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Voters in three states Tuesday will decide the fate of ballot measures on the use of the death penalty.

In California, which has 741 people on death row, more than any other state, competing propositions will be on the ballot. Proposition 62 would abolish the death penalty and replace it with life in prison without the possibility of parole. Proposition 66 would speed up the process of executions.

In Nebraska, a referendum proposes to reinstate the death penalty, which the state legislature abolished in 2015. A petition was filed with 167,000 signatures to put the issue on the ballot.

And in Oklahoma, the state with the country’s highest per capita execution rate, a ballot measure would amend the state constitution to prevent the death penalty from being declared cruel and unusual punishment.

Nineteen states have repealed the death penalty, and polling suggests that at least a couple of these measures will pass. In California, one poll found 48 percent of respondents favor replacing the death penalty with life in prison, with 42 percent opposed.

According to Gallup, support for the death penalty has declined nationally, from a high of 80 percent in 1996 to 60 percent in 2013. Opposition has more than doubled over the same period, from 16 percent in 1996 to 35 percent in 2013. And in September, a Pew Research report found that support for the death penalty neared a 50-year low of 49 percent.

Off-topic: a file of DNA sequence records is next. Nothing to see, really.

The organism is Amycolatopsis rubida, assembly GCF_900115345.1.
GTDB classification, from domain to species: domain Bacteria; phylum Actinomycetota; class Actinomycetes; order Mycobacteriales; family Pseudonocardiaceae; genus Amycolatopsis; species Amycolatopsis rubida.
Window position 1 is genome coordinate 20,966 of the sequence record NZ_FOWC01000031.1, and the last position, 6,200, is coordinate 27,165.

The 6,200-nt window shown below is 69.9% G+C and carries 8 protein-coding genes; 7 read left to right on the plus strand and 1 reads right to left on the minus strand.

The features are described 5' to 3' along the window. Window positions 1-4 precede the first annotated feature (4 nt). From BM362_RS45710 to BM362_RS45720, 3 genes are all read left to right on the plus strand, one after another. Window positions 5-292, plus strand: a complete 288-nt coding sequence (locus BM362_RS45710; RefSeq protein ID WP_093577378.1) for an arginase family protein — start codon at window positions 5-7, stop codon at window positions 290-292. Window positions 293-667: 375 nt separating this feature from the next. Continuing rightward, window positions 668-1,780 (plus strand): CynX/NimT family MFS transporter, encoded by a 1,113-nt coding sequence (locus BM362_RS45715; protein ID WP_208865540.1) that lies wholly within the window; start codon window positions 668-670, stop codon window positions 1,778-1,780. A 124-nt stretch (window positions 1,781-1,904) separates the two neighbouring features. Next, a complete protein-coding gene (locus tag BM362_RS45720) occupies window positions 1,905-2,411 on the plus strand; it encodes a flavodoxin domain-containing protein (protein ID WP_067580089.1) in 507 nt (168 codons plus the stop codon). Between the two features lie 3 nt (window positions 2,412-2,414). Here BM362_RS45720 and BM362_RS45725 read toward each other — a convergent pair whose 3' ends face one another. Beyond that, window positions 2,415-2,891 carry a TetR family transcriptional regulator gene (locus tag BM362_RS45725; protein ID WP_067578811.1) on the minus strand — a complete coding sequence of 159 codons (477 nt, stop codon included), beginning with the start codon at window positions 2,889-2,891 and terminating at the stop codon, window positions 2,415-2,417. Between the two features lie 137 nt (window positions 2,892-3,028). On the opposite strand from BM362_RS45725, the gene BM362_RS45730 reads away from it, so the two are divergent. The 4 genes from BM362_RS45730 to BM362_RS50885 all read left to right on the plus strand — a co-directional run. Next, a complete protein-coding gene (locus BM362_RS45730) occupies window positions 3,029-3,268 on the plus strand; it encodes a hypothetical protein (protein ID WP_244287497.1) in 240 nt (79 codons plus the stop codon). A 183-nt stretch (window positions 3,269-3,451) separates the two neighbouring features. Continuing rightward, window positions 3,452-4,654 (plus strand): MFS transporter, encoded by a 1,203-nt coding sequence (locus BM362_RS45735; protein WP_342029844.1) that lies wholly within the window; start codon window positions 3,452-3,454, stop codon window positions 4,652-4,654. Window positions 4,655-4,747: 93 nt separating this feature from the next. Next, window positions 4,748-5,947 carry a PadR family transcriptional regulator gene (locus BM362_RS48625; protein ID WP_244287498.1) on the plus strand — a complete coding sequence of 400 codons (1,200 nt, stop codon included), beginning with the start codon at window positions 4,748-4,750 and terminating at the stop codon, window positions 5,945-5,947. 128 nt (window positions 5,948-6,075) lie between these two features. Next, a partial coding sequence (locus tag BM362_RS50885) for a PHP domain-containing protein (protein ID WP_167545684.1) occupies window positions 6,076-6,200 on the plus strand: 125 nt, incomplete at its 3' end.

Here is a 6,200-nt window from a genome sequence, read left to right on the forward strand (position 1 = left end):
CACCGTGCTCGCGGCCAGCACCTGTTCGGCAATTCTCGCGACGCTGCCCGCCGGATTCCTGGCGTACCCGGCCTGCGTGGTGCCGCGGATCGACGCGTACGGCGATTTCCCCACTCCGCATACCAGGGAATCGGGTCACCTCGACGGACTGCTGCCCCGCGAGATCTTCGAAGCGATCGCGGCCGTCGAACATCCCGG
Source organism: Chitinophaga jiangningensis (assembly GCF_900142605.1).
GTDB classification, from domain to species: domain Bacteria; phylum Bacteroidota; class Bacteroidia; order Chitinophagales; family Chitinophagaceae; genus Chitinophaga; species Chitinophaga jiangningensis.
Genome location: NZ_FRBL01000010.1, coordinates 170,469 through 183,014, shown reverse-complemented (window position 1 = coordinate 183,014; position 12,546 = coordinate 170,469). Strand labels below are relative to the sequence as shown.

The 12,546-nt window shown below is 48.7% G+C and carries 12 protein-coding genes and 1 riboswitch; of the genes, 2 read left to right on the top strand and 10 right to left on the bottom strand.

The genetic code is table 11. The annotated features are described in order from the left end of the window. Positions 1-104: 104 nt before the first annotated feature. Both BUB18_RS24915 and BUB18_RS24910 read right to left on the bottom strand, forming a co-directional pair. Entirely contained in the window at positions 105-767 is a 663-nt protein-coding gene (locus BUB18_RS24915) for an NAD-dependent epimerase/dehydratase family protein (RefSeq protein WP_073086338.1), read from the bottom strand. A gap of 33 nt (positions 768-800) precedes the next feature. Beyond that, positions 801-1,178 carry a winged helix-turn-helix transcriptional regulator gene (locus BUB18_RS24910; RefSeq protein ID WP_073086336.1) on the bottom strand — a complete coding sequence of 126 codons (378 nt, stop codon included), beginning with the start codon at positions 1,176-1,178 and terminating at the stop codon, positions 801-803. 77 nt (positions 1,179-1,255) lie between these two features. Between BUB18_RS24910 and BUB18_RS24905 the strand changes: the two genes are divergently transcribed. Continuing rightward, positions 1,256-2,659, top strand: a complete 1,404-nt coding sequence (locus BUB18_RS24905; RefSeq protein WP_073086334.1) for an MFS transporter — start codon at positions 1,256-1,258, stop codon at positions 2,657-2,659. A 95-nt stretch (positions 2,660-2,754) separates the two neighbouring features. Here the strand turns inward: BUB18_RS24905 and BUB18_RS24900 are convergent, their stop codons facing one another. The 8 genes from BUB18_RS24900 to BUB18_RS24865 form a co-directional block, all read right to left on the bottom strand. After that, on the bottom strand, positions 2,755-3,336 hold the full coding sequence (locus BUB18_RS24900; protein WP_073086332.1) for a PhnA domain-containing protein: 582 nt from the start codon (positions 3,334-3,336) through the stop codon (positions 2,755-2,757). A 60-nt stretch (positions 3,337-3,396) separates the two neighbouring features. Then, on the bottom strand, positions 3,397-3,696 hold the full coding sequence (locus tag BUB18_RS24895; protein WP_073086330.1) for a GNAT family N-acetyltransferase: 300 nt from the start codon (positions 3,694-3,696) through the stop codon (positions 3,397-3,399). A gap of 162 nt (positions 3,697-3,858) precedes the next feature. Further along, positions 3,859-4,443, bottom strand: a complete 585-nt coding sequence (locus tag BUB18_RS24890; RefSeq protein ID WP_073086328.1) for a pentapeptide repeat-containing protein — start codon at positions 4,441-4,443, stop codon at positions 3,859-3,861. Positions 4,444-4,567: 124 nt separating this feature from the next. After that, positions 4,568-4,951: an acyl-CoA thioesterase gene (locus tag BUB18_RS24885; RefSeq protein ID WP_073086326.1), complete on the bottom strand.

The death penalty is also being utilized less often by states. Only 28 prisoners were executed nationally last year, the lowest number in more than two decades. The number of people sentenced to death is also down from previous years. There are several reasons for this, including high-profile cases in which people sentenced to die suffered long, agonizing deaths after botched lethal injections. There have also been questions over the costs of the death penalty and whether it reduces crime.

Capital trials are very expensive and the slow pace of the appeals process usually means death row inmates cost taxpayers more than those in the general prison population. By one estimate, Prop 62 may save Californians $150 million annually starting in a few years.

Most importantly, more death row inmates are being exonerated following wrongful convictions. Last year there were 149 exonerations, a new record. And according to the Death Penalty Information Center, 156 people have been exonerated after being sentenced to death since 1971.

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Increasingly, people are viewing the death penalty as a potentially grave injustice, and they are changing their views accordingly.

Daniel Allott is deputy commentary editor for the Washington Examiner

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